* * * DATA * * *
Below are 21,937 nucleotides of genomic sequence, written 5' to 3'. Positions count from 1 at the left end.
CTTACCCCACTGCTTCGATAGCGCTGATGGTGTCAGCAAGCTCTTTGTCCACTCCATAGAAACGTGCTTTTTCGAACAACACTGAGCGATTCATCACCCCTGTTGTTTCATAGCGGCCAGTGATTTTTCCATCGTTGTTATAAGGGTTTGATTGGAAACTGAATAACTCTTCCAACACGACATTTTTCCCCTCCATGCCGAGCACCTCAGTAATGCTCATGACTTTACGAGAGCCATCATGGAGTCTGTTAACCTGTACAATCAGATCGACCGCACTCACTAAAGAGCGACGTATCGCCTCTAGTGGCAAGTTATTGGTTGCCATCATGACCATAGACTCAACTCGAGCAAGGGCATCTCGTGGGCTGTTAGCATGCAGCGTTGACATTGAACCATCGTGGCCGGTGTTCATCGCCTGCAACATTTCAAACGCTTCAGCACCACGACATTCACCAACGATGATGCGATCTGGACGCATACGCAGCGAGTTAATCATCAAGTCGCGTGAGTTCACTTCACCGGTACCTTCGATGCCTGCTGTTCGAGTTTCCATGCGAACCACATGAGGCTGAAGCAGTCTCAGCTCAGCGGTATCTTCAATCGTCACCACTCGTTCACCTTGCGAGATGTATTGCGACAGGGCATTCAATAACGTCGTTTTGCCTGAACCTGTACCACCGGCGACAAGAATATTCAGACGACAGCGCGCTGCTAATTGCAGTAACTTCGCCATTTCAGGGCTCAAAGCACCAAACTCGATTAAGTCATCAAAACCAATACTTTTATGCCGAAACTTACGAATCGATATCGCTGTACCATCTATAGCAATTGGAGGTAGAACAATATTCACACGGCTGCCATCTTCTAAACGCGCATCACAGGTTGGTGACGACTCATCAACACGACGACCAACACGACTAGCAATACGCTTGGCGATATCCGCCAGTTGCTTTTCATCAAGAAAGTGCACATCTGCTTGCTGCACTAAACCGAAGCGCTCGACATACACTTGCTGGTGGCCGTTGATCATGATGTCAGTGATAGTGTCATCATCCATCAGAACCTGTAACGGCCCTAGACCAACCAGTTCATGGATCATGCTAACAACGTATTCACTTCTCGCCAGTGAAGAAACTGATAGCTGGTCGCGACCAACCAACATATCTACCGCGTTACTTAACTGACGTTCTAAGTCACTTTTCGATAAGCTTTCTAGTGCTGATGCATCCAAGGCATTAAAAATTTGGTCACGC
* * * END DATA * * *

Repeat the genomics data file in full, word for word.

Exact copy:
Below are 21,937 nucleotides of genomic sequence, written 5' to 3'. Positions count from 1 at the left end.
CTTACCCCACTGCTTCGATAGCGCTGATGGTGTCAGCAAGCTCTTTGTCCACTCCATAGAAACGTGCTTTTTCGAACAACACTGAGCGATTCATCACCCCTGTTGTTTCATAGCGGCCAGTGATTTTTCCATCGTTGTTATAAGGGTTTGATTGGAAACTGAATAACTCTTCCAACACGACATTTTTCCCCTCCATGCCGAGCACCTCAGTAATGCTCATGACTTTACGAGAGCCATCATGGAGTCTGTTAACCTGTACAATCAGATCGACCGCACTCACTAAAGAGCGACGTATCGCCTCTAGTGGCAAGTTATTGGTTGCCATCATGACCATAGACTCAACTCGAGCAAGGGCATCTCGTGGGCTGTTAGCATGCAGCGTTGACATTGAACCATCGTGGCCGGTGTTCATCGCCTGCAACATTTCAAACGCTTCAGCACCACGACATTCACCAACGATGATGCGATCTGGACGCATACGCAGCGAGTTAATCATCAAGTCGCGTGAGTTCACTTCACCGGTACCTTCGATGCCTGCTGTTCGAGTTTCCATGCGAACCACATGAGGCTGAAGCAGTCTCAGCTCAGCGGTATCTTCAATCGTCACCACTCGTTCACCTTGCGAGATGTATTGCGACAGGGCATTCAATAACGTCGTTTTGCCTGAACCTGTACCACCGGCGACAAGAATATTCAGACGACAGCGCGCTGCTAATTGCAGTAACTTCGCCATTTCAGGGCTCAAAGCACCAAACTCGATTAAGTCATCAAAACCAATACTTTTATGCCGAAACTTACGAATCGATATCGCTGTACCATCTATAGCAATTGGAGGTAGAACAATATTCACACGGCTGCCATCTTCTAAACGCGCATCACAGGTTGGTGACGACTCATCAACACGACGACCAACACGACTAGCAATACGCTTGGCGATATCCGCCAGTTGCTTTTCATCAAGAAAGTGCACATCTGCTTGCTGCACTAAACCGAAGCGCTCGACATACACTTGCTGGTGGCCGTTGATCATGATGTCAGTGATAGTGTCATCATCCATCAGAACCTGTAACGGCCCTAGACCAACCAGTTCATGGATCATGCTAACAACGTATTCACTTCTCGCCAGTGAAGAAACTGATAGCTGGTCGCGACCAACCAACATATCTACCGCGTTACTTAACTGACGTTCTAAGTCACTTTTCGATAAGCTTTCTAGTGCTGATGCATCCAAGGCATTAAAAATTTGGTCACGC